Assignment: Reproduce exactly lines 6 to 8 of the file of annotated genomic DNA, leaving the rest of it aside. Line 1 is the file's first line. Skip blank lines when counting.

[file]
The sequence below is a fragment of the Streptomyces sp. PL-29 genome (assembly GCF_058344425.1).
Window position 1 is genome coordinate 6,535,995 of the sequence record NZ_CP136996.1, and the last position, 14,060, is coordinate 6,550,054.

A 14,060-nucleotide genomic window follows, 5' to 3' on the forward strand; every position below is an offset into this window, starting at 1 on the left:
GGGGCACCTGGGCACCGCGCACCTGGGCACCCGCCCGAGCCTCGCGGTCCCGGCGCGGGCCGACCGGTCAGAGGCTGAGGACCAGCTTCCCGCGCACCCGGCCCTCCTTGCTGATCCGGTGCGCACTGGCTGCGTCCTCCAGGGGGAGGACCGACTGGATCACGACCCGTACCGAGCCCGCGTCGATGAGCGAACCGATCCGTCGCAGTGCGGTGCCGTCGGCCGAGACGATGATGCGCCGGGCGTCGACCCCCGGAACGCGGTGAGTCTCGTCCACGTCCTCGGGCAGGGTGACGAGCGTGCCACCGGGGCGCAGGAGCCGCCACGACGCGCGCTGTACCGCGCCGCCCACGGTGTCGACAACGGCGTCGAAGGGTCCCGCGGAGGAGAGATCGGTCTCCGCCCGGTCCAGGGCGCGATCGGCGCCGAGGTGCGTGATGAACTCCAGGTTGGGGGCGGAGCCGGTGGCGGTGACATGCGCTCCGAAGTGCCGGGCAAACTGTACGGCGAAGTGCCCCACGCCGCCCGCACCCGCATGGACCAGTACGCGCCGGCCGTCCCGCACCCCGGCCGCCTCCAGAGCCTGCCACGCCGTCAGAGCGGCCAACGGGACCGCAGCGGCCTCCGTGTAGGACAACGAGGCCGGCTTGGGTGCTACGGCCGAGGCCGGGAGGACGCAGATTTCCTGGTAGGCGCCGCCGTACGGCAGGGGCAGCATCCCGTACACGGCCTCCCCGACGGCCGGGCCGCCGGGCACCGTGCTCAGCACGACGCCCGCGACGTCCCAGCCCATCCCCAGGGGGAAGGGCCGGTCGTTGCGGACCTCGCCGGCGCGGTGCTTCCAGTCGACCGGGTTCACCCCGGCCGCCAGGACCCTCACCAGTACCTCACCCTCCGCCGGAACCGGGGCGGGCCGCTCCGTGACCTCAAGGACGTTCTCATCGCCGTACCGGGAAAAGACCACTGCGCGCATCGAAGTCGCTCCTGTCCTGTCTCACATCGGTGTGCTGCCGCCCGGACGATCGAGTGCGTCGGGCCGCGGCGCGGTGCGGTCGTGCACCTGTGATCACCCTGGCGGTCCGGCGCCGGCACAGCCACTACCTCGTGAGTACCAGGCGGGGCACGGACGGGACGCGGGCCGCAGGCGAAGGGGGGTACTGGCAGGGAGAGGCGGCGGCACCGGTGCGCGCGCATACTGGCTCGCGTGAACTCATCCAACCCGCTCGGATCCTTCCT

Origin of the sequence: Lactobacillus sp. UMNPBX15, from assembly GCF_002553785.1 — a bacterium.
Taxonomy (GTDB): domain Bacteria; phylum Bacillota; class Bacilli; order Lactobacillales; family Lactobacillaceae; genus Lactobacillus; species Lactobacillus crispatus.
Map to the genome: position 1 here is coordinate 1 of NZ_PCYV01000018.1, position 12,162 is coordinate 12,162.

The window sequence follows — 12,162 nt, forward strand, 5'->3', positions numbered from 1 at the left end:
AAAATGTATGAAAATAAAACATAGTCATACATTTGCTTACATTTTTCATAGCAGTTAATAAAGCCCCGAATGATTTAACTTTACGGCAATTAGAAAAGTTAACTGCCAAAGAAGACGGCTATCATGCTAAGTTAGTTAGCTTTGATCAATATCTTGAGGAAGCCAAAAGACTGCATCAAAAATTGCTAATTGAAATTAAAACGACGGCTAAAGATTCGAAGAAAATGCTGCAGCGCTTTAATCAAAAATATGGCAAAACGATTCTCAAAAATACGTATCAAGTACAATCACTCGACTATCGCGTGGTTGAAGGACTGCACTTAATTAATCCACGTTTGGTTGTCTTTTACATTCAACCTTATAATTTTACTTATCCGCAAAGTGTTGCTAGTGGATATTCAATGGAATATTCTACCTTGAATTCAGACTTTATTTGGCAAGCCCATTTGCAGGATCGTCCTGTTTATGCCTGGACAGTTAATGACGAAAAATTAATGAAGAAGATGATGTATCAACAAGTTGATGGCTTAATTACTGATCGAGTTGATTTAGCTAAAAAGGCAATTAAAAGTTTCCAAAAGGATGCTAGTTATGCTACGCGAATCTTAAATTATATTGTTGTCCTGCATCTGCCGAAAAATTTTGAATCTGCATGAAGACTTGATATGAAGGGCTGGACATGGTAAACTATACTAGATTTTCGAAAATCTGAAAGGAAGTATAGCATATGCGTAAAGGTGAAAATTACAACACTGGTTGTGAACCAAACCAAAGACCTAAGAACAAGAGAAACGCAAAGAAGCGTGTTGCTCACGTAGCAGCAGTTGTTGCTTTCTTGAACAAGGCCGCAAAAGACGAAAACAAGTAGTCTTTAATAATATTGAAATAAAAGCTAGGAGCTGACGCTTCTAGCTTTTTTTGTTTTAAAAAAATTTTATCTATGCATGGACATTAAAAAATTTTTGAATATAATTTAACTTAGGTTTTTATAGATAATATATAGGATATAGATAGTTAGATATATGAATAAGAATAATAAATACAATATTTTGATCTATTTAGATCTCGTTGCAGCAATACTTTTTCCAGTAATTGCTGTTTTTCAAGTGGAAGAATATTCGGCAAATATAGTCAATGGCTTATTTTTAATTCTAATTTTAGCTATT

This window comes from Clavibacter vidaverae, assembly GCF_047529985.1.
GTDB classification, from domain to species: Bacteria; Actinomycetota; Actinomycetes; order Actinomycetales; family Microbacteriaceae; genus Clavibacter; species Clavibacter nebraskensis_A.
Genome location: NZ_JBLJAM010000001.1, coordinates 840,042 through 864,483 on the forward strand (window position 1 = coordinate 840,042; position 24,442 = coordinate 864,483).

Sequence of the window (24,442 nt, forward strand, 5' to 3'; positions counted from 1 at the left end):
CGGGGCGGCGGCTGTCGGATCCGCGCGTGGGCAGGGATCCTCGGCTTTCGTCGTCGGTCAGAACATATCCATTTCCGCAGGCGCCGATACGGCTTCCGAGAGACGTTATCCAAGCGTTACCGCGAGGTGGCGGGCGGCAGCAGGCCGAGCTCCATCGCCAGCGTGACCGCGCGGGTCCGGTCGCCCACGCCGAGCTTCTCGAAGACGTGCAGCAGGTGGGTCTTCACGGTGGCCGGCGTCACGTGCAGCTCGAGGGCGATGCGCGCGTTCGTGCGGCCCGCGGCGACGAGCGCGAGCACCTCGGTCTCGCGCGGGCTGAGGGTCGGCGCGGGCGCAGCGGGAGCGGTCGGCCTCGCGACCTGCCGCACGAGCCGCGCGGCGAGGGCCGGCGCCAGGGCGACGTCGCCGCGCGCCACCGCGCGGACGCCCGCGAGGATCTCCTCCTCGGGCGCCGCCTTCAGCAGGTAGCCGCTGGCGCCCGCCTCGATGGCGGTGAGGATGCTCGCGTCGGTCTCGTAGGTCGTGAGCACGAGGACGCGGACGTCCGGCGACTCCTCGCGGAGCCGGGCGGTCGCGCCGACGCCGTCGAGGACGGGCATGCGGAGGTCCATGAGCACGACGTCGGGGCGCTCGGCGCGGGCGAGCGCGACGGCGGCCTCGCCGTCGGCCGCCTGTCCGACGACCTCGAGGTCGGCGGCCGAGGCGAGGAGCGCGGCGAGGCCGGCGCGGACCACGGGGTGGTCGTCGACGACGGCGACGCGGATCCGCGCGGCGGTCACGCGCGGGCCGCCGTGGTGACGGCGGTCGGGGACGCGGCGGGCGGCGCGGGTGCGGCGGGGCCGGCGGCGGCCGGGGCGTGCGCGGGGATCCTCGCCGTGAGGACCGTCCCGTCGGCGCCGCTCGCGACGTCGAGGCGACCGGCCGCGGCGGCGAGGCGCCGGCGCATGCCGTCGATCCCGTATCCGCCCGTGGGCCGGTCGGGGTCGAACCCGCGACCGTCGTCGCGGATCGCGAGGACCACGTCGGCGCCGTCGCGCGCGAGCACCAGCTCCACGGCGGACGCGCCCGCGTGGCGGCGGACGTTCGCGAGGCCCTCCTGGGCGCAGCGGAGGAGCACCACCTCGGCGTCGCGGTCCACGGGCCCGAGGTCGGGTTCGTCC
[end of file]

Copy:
Taxonomy (GTDB): domain Bacteria; phylum Bacillota; class Bacilli; order Lactobacillales; family Lactobacillaceae; genus Lactobacillus; species Lactobacillus crispatus.
Map to the genome: position 1 here is coordinate 1 of NZ_PCYV01000018.1, position 12,162 is coordinate 12,162.

The window sequence follows — 12,162 nt, forward strand, 5'->3', positions numbered from 1 at the left end: